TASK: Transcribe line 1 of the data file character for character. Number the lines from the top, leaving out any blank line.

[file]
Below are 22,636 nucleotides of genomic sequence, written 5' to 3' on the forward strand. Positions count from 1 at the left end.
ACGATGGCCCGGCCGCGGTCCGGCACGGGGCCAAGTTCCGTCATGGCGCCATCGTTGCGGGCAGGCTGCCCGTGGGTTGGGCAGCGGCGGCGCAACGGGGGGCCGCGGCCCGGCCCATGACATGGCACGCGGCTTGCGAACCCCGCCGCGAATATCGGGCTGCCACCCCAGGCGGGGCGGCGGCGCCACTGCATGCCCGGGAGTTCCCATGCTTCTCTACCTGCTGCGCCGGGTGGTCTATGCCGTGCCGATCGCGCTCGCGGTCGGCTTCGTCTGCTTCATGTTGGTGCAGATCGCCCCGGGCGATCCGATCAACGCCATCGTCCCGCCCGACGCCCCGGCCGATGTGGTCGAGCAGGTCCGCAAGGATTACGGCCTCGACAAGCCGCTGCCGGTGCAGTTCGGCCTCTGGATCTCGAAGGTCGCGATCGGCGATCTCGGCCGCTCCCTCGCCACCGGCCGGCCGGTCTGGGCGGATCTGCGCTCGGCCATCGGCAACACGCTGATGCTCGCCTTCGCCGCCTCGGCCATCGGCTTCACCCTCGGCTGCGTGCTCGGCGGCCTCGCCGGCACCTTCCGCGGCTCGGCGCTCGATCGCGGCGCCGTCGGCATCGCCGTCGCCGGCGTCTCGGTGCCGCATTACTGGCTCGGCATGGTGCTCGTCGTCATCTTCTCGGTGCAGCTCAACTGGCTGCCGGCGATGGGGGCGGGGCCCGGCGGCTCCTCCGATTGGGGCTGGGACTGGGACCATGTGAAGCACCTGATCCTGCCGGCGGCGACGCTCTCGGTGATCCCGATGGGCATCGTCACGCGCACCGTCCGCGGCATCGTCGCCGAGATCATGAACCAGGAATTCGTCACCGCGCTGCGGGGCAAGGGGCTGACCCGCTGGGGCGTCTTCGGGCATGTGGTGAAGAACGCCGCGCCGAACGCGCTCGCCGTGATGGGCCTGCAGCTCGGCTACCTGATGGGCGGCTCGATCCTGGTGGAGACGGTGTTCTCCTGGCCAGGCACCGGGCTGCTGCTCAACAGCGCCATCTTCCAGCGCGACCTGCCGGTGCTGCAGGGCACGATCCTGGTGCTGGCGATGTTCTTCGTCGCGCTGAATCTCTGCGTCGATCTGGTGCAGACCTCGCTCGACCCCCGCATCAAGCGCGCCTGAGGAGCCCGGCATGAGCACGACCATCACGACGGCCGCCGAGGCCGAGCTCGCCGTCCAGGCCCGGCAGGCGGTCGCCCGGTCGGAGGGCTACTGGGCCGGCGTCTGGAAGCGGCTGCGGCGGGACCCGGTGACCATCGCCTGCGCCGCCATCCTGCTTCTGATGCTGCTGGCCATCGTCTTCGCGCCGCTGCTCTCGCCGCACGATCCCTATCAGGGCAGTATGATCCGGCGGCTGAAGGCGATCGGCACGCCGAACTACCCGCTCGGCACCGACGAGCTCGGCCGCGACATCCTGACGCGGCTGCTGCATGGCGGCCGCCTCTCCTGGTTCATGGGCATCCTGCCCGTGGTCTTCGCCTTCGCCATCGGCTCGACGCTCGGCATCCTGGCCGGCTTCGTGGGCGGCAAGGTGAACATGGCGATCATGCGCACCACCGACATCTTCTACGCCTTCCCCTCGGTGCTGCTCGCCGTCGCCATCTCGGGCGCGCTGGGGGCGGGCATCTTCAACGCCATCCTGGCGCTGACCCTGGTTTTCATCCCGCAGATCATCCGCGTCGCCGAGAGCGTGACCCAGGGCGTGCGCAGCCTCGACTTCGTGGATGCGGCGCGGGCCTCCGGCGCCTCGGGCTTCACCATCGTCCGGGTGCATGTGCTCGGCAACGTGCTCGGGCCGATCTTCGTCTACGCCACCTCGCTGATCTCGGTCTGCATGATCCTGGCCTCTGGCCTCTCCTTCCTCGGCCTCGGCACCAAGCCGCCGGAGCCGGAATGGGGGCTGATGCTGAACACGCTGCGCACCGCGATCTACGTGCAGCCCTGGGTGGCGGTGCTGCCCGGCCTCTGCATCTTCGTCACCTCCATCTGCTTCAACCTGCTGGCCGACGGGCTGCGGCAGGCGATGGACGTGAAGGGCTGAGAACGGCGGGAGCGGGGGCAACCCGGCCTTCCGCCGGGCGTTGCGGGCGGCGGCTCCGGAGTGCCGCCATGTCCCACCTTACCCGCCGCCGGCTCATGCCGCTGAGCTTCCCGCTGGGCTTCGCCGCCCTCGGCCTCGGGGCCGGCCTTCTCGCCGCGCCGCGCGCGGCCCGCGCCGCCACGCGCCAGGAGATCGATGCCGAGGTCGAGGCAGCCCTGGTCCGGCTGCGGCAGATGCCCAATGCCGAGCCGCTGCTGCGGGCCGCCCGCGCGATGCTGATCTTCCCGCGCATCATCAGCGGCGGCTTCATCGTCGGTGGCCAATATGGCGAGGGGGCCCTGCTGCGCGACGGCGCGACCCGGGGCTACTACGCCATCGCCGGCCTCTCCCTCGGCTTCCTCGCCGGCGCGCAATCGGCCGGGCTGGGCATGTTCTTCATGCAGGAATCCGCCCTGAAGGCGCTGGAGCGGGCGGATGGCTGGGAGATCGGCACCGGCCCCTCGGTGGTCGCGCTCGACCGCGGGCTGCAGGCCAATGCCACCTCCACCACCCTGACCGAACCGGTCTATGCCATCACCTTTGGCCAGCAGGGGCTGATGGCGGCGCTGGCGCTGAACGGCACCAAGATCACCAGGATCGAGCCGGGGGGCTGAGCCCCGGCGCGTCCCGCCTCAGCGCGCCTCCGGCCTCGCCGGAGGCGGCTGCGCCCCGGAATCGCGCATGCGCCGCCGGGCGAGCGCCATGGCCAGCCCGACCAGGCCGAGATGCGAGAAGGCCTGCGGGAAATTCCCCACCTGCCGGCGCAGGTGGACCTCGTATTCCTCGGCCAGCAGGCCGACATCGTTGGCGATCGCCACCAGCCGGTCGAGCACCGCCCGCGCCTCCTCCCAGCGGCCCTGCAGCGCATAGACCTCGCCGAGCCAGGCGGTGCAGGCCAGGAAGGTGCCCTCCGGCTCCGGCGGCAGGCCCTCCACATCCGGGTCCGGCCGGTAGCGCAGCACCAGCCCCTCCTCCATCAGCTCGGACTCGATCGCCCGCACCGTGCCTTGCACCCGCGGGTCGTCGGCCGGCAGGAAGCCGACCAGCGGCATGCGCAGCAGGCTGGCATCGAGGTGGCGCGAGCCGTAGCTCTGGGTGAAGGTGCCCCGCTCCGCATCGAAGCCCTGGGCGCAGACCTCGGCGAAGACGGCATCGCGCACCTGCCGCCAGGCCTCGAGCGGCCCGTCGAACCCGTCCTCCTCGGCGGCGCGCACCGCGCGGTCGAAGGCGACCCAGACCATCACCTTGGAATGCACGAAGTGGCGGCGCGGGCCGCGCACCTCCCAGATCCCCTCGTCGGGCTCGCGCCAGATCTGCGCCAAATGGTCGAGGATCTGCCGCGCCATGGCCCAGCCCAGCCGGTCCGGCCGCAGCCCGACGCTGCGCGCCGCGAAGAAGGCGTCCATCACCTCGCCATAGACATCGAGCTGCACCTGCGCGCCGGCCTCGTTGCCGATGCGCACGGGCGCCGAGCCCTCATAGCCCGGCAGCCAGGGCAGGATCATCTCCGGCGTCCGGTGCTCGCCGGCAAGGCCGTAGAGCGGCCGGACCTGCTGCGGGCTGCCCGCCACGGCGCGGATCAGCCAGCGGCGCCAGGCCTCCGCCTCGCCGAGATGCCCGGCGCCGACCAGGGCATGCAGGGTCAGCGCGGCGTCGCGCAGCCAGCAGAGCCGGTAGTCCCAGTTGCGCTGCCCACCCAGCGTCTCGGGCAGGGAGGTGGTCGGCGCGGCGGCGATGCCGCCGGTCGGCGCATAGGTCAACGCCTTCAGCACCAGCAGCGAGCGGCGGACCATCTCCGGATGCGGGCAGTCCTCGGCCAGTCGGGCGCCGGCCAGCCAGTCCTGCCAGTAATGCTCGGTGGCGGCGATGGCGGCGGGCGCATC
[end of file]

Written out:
Below are 22,636 nucleotides of genomic sequence, written 5' to 3' on the forward strand. Positions count from 1 at the left end.